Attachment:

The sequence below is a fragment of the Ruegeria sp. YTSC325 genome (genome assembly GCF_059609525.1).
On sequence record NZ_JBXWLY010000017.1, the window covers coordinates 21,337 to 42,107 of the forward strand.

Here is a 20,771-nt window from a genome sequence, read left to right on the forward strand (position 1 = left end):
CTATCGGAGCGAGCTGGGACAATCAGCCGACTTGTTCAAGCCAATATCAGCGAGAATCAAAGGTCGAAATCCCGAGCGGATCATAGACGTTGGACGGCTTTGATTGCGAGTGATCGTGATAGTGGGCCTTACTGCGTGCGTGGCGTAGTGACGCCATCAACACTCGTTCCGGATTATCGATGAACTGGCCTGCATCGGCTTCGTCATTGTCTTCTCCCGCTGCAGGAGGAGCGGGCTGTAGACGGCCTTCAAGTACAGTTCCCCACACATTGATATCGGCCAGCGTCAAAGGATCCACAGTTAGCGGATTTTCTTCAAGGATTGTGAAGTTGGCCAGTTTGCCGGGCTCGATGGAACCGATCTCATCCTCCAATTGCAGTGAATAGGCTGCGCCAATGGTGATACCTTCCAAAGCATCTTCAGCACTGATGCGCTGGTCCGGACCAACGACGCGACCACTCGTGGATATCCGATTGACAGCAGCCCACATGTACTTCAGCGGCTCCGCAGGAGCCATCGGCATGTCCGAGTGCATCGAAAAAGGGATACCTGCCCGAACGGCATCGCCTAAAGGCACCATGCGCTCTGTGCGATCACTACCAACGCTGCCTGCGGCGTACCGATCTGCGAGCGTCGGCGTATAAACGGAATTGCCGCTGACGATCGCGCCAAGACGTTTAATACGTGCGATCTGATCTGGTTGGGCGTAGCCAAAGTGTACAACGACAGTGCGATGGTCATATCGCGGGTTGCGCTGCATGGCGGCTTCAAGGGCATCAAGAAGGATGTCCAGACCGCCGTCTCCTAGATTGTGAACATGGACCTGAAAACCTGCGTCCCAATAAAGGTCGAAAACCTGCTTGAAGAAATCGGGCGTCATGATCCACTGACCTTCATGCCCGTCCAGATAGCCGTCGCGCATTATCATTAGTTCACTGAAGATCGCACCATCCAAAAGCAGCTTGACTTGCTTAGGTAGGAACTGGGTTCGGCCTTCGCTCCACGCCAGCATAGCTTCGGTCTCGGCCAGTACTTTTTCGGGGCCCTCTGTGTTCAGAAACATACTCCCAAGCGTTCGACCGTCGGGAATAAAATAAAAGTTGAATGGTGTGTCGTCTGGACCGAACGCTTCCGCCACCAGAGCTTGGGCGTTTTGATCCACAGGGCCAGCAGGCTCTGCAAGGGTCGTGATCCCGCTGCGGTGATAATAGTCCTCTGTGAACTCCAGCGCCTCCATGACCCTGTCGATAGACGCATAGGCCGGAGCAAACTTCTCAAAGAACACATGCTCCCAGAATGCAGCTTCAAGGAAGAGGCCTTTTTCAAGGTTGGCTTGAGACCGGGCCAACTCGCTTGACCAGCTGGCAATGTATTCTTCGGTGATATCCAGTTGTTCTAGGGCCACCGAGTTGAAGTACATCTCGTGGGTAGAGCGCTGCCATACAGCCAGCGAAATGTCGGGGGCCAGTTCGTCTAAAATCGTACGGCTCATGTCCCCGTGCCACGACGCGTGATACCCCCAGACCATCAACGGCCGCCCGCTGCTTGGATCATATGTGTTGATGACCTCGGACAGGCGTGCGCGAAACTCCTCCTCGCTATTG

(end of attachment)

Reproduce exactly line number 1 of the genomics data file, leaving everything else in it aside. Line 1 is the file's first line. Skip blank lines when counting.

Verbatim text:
The sequence below is a fragment of the Ruegeria sp. YTSC325 genome (genome assembly GCF_059609525.1).